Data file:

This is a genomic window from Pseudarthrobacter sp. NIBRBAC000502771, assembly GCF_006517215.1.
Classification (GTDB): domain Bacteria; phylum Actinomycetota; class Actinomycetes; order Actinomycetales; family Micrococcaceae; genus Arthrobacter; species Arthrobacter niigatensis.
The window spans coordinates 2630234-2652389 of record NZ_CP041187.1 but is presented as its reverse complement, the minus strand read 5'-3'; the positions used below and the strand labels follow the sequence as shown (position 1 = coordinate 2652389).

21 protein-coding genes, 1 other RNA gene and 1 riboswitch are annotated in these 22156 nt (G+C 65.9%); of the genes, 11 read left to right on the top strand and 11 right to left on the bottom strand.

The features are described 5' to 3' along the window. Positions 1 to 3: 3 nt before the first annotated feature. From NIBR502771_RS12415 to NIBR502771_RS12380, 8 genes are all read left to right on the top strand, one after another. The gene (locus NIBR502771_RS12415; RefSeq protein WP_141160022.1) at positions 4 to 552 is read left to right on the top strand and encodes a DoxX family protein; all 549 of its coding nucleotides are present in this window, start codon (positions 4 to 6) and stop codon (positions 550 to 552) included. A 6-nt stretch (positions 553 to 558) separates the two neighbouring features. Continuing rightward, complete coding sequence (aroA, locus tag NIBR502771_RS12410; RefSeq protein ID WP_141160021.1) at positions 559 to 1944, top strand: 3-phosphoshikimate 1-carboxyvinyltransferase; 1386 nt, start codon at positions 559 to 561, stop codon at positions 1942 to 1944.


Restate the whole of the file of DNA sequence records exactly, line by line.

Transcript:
This is a genomic window from Pseudarthrobacter sp. NIBRBAC000502771, assembly GCF_006517215.1.
Classification (GTDB): domain Bacteria; phylum Actinomycetota; class Actinomycetes; order Actinomycetales; family Micrococcaceae; genus Arthrobacter; species Arthrobacter niigatensis.
The window spans coordinates 2630234-2652389 of record NZ_CP041187.1 but is presented as its reverse complement, the minus strand read 5'-3'; the positions used below and the strand labels follow the sequence as shown (position 1 = coordinate 2652389).

21 protein-coding genes, 1 other RNA gene and 1 riboswitch are annotated in these 22156 nt (G+C 65.9%); of the genes, 11 read left to right on the top strand and 11 right to left on the bottom strand.

The features are described 5' to 3' along the window. Positions 1 to 3: 3 nt before the first annotated feature. From NIBR502771_RS12415 to NIBR502771_RS12380, 8 genes are all read left to right on the top strand, one after another. The gene (locus NIBR502771_RS12415; RefSeq protein WP_141160022.1) at positions 4 to 552 is read left to right on the top strand and encodes a DoxX family protein; all 549 of its coding nucleotides are present in this window, start codon (positions 4 to 6) and stop codon (positions 550 to 552) included. A 6-nt stretch (positions 553 to 558) separates the two neighbouring features. Continuing rightward, complete coding sequence (aroA, locus tag NIBR502771_RS12410; RefSeq protein ID WP_141160021.1) at positions 559 to 1944, top strand: 3-phosphoshikimate 1-carboxyvinyltransferase; 1386 nt, start codon at positions 559 to 561, stop codon at positions 1942 to 1944.